13 Spanish American War

14 Treaty of Paris Did the U.S. have the right to annex the Philippines? Issue of Imperialism… McKinley decided that we needed to take the Filipinos and educate them and uplift and Christianize them (most had been Christian for centuries) Political, moral, and economic arguments were also presented against the annexation. Treaty violated the Declaration of Independence by denying self- government to newly acquired territories. Booker T. Washington said we should settle race-relations at home first. Laborers thought the Filipinos would compete for American jobs. February 1899 the Senate approved the Treaty – the U.S. Empire now included Guam, Puerto Rico, and the Philippines… what next?

15 U.S. in Puerto Rico When Puerto Rico became part of the U.S. after the Spanish-American War, many Puerto Ricans feared the U.S. would not give them the same measure of self-rule they had gained under the Spanish. Not all Puerto Ricans wanted independence – some wanted statehood and others wanted some measure of local self-government as an American territory. Puerto Rico remained under control of the military until Congress decided otherwise (making no promises regarding its independence). Puerto Rico was strategically important to the U.S. – in maintaining a presence in the Caribbean and to protect a future canal America had planned across the Isthmus of Panama. Foraker Act (1900): ended military rule and set up a civil government. U.S. president appointed Puerto Rico’s governor and members of the upper house of its legislature – Puerto Ricans could only elect members to the lower house. In 1901, the Supreme Court ruled that the Constitution does not automatically apply to acquired territories In 1917 Congress granted Puerto Ricans U.S. citizenship and the right to elect both houses of their legislature.

16 U.S. in Cuba Since 1898 the U.S. has recognized Cuba’s independence from Spain. Teller Amendment: stated that the U.S. had no intention of taking over any part of Cuba. Upon wars end, American troops remained in Cuba – making some fear that the U.S. would merely replace Spain and dominate Cuban politics. Same officials who served Spain remained in office – protestors were imprisoned or exiled. At the same time, the American military government provided food and clothing, helped farmers put land back into cultivation, organized elementary schools, and helped eliminate yellow fever. Because the Cuban constitution (1900) did not specify the relationship between Cuba and the U.S., the U.S. insisted on the addition of several provisions known as the Platt Amendment: Cuba cannot make treaties limiting its independence or allow foreign power to control any part of its territory. U.S. reserved the right to intervene in Cuba. Cuba was not to go into debt that its government could not repay. U.S. could buy or lease land on the island for naval/refueling stations. U.S. would remain in Cuba until the amendment was adopted (many thought Cuba lacked the ability to govern themselves) In 1903 the Cubans ratified the new constitution and Cuba became a U.S. protectorate (a country whose affairs are partially controlled by a stronger power). The U.S. needed to maintain a strong political presence in Cuba to protect our businesses that had invested in the island’s sugar, tobacco, mining, railroads, and public utilities.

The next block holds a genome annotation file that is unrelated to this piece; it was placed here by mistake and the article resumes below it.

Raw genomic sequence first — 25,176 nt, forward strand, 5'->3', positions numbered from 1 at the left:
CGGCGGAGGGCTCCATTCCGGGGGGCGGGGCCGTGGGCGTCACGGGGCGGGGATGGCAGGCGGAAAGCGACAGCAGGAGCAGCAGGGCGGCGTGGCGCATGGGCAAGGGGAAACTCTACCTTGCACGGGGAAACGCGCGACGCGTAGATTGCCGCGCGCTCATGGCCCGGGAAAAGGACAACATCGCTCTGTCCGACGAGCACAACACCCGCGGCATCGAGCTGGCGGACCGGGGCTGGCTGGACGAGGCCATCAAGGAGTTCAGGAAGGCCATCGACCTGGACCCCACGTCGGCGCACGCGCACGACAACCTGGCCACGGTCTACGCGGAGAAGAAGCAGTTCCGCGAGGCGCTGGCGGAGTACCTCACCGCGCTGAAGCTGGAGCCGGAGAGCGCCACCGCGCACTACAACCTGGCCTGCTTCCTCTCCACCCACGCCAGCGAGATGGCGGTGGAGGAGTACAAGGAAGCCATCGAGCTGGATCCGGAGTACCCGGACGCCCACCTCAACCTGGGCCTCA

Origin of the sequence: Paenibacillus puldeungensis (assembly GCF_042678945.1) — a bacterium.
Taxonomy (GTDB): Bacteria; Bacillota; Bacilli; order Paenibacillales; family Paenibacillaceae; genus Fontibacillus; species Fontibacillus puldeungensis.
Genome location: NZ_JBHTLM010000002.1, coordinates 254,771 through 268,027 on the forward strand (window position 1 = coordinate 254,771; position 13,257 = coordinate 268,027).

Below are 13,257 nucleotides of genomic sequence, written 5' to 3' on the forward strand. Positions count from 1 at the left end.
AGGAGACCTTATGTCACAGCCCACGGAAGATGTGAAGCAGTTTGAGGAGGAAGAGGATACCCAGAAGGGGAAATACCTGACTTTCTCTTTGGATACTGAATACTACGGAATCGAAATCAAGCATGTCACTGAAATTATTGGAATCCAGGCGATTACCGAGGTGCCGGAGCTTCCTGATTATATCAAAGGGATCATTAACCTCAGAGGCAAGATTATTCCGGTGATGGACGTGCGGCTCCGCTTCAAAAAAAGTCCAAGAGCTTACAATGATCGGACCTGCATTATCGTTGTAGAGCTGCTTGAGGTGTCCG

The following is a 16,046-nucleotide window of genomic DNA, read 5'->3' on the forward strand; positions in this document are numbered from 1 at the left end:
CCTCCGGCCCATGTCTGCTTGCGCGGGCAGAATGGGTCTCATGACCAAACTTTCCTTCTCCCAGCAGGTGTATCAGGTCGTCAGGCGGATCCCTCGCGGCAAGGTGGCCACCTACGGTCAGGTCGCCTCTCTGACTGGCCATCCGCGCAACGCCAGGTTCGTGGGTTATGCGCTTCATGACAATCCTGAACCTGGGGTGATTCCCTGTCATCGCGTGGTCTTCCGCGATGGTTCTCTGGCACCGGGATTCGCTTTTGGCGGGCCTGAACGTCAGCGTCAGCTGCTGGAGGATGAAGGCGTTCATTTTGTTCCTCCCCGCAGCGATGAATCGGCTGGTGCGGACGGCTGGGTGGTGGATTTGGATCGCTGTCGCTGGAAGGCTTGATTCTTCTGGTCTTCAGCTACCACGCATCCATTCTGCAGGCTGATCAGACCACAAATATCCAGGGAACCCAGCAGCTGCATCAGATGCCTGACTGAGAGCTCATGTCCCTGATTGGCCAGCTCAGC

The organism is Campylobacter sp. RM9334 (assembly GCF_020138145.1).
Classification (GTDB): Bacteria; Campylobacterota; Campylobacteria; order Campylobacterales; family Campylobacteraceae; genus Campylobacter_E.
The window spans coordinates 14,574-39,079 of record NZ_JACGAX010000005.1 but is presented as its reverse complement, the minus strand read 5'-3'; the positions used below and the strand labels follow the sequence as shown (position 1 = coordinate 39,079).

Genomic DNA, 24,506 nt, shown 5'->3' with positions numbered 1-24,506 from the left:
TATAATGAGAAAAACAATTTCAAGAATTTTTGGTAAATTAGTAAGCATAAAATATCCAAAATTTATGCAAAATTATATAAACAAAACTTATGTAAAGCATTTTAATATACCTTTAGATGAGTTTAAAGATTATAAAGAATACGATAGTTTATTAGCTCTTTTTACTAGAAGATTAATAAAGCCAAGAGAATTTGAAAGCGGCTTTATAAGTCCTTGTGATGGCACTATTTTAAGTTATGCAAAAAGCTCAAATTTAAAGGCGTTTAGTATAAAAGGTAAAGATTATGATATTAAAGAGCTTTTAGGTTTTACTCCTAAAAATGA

17 Philippine-American War
Filipinos were very upset that the Treaty of Paris called for American annexation of the Philippines. Emilio Aguinaldo (rebel leader) believed they were promised independence. 1899 the Filipinos (led by Aguinaldo) rose in revolt (using guerilla tactics) U.S. took almost the same role as Spain had (imposing authority on a colony fighting for freedom). Filipinos were forced to live in designated zones (many died) – hypocritical? White American soldiers treated Filipinos as inferiors, while many African- American soldiers deserted to the Filipino side disagreeing with the idea of spreading racial prejudice. Rebellion lasted 3 years – human and financial costs were high. U.S. set up a government similar to the one it had established in Puerto Rico. Philippines gradually moved towards independence (republic in 1946)